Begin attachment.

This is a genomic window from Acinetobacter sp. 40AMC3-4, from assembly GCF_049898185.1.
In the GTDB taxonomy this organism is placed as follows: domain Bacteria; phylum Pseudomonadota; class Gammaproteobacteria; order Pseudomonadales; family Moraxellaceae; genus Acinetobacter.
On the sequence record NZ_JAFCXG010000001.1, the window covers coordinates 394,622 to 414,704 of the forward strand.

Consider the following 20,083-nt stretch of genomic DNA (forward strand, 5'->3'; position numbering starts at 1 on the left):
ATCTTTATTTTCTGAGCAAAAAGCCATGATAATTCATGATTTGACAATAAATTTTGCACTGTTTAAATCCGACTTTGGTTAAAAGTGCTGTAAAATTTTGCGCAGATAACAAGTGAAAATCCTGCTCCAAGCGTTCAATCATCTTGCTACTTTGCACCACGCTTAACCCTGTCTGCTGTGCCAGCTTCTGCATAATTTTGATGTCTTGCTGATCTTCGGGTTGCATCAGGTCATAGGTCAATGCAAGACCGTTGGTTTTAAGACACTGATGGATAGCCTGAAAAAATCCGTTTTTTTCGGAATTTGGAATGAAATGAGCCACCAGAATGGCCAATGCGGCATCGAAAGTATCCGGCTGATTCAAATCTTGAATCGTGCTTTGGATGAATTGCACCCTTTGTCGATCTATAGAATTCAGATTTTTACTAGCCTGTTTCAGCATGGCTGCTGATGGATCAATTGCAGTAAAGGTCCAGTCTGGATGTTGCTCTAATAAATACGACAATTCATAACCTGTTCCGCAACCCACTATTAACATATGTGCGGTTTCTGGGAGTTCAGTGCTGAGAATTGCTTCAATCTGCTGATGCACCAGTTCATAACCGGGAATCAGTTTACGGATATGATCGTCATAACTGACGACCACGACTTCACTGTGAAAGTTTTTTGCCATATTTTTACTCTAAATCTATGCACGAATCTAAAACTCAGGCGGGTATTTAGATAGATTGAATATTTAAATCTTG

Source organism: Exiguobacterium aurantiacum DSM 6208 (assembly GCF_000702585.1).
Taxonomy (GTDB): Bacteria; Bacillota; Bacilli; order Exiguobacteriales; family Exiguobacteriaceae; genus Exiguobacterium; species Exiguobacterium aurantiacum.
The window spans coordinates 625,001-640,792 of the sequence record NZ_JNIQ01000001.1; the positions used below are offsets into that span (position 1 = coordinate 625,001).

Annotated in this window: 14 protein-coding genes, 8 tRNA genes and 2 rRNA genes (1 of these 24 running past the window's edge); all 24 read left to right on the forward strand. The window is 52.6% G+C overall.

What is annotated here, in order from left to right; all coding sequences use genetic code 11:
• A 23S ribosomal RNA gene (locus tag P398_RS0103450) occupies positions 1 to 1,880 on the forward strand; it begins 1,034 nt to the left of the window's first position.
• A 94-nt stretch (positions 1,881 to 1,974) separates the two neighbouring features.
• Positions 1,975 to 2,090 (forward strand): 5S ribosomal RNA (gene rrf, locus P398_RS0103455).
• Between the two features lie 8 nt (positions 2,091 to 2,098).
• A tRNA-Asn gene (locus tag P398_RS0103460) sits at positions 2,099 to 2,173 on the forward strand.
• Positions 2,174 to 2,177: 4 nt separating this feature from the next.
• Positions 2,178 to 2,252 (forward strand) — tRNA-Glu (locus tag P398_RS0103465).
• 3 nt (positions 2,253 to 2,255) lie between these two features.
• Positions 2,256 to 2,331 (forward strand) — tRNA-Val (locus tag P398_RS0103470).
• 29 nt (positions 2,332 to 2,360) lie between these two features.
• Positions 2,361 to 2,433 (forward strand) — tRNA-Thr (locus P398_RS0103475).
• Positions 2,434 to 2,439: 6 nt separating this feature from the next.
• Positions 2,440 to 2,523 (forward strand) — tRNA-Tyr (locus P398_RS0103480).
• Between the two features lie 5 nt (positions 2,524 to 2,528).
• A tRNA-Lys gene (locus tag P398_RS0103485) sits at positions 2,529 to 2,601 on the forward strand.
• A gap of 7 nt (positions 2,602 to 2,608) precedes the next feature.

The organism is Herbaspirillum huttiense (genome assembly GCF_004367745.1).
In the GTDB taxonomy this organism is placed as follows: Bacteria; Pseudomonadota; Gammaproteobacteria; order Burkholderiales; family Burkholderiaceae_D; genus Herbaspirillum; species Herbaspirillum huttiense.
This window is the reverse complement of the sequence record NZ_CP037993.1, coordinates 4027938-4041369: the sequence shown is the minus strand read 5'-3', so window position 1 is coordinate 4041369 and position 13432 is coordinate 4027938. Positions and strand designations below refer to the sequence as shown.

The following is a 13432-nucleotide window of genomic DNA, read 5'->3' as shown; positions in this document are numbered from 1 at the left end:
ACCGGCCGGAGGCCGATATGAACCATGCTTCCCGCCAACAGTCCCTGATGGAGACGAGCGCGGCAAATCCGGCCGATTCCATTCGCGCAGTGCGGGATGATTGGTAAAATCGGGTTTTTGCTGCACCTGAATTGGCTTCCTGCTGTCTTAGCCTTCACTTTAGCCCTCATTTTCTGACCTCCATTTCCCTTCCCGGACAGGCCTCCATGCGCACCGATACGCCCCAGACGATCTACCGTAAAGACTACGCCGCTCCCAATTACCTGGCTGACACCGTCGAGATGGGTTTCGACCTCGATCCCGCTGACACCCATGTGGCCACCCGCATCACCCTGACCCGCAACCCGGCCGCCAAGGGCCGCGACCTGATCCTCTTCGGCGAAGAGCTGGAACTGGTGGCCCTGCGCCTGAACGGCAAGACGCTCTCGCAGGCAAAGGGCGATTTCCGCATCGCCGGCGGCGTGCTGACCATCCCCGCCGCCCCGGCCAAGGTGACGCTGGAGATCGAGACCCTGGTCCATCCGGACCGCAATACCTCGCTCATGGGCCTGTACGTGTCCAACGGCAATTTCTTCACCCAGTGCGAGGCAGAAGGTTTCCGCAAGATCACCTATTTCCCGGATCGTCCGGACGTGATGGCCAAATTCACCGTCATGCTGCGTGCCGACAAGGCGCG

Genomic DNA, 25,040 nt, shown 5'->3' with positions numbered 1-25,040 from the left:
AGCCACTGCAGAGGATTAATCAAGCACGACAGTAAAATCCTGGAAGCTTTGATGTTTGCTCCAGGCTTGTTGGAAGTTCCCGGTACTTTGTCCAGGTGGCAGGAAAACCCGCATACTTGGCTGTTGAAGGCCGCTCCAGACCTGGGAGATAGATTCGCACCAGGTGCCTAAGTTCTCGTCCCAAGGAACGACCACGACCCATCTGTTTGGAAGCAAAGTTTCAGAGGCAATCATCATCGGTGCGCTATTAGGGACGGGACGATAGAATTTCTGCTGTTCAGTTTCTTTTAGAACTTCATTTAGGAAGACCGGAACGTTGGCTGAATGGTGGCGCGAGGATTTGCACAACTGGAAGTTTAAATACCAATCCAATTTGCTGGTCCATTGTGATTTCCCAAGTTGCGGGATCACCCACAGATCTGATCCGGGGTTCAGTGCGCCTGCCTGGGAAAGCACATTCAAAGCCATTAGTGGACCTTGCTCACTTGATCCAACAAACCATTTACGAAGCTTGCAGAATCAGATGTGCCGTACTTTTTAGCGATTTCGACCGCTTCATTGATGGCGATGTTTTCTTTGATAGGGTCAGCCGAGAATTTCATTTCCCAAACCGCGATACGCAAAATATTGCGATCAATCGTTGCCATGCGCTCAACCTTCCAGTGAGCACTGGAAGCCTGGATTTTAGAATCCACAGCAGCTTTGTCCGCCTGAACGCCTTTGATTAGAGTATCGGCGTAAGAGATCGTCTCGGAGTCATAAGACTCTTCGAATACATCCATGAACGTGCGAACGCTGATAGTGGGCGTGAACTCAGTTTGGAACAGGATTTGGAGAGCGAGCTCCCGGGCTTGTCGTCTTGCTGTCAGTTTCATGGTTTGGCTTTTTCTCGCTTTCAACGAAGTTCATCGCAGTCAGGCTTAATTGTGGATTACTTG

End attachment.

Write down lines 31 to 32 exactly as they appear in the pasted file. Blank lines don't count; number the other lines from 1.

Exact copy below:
ACCGGCCGGAGGCCGATATGAACCATGCTTCCCGCCAACAGTCCCTGATGGAGACGAGCGCGGCAAATCCGGCCGATTCCATTCGCGCAGTGCGGGATGATTGGTAAAATCGGGTTTTTGCTGCACCTGAATTGGCTTCCTGCTGTCTTAGCCTTCACTTTAGCCCTCATTTTCTGACCTCCATTTCCCTTCCCGGACAGGCCTCCATGCGCACCGATACGCCCCAGACGATCTACCGTAAAGACTACGCCGCTCCCAATTACCTGGCTGACACCGTCGAGATGGGTTTCGACCTCGATCCCGCTGACACCCATGTGGCCACCCGCATCACCCTGACCCGCAACCCGGCCGCCAAGGGCCGCGACCTGATCCTCTTCGGCGAAGAGCTGGAACTGGTGGCCCTGCGCCTGAACGGCAAGACGCTCTCGCAGGCAAAGGGCGATTTCCGCATCGCCGGCGGCGTGCTGACCATCCCCGCCGCCCCGGCCAAGGTGACGCTGGAGATCGAGACCCTGGTCCATCCGGACCGCAATACCTCGCTCATGGGCCTGTACGTGTCCAACGGCAATTTCTTCACCCAGTGCGAGGCAGAAGGTTTCCGCAAGATCACCTATTTCCCGGATCGTCCGGACGTGATGGCCAAATTCACCGTCATGCTGCGTGCCGACAAGGCGCG

Genomic DNA, 25,040 nt, shown 5'->3' with positions numbered 1-25,040 from the left: